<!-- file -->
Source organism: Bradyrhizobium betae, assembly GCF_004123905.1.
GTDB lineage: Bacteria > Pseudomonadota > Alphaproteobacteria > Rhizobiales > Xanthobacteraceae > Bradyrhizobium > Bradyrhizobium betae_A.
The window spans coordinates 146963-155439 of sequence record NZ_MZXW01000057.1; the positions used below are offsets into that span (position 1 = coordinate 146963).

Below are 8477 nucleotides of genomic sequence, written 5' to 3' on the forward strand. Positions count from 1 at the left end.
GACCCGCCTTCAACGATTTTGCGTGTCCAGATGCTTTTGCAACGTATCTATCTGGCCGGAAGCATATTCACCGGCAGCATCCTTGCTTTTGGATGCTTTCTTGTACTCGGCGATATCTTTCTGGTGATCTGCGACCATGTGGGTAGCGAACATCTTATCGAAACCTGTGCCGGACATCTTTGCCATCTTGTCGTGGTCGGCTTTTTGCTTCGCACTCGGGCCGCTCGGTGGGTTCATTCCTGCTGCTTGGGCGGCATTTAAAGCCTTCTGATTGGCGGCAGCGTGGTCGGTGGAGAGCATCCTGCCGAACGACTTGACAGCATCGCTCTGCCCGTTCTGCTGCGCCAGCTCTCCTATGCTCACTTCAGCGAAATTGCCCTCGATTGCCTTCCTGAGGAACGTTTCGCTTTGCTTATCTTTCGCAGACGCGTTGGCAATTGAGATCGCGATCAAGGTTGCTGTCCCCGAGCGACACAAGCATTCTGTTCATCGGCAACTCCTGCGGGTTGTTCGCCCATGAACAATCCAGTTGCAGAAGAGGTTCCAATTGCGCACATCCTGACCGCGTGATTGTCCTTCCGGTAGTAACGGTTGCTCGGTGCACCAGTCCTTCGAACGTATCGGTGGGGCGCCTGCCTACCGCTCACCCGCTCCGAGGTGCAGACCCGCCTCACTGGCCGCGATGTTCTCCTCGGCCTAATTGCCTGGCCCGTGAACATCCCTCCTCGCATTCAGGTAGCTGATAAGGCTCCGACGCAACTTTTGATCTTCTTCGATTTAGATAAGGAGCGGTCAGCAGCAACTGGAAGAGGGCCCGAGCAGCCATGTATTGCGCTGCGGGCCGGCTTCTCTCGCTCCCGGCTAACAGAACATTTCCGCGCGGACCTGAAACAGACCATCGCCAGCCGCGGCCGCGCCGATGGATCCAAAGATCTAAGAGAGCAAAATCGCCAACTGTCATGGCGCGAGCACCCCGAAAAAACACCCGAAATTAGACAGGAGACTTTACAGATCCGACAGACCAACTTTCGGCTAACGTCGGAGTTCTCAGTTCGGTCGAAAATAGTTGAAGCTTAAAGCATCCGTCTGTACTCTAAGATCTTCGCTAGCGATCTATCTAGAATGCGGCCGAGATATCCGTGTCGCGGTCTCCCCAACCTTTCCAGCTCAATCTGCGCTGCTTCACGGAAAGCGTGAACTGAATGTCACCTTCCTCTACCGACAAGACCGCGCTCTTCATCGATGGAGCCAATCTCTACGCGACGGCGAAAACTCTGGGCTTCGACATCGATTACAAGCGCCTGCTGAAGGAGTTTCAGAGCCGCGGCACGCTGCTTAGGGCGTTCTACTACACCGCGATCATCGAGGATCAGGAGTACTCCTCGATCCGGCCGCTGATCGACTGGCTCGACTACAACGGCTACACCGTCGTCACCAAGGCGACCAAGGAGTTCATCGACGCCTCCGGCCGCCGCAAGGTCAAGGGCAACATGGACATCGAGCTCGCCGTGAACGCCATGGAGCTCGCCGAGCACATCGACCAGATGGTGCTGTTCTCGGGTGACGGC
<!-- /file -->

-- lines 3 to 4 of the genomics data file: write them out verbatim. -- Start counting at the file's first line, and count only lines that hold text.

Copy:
The window spans coordinates 146963-155439 of sequence record NZ_MZXW01000057.1; the positions used below are offsets into that span (position 1 = coordinate 146963).

Below are 8477 nucleotides of genomic sequence, written 5' to 3' on the forward strand. Positions count from 1 at the left end.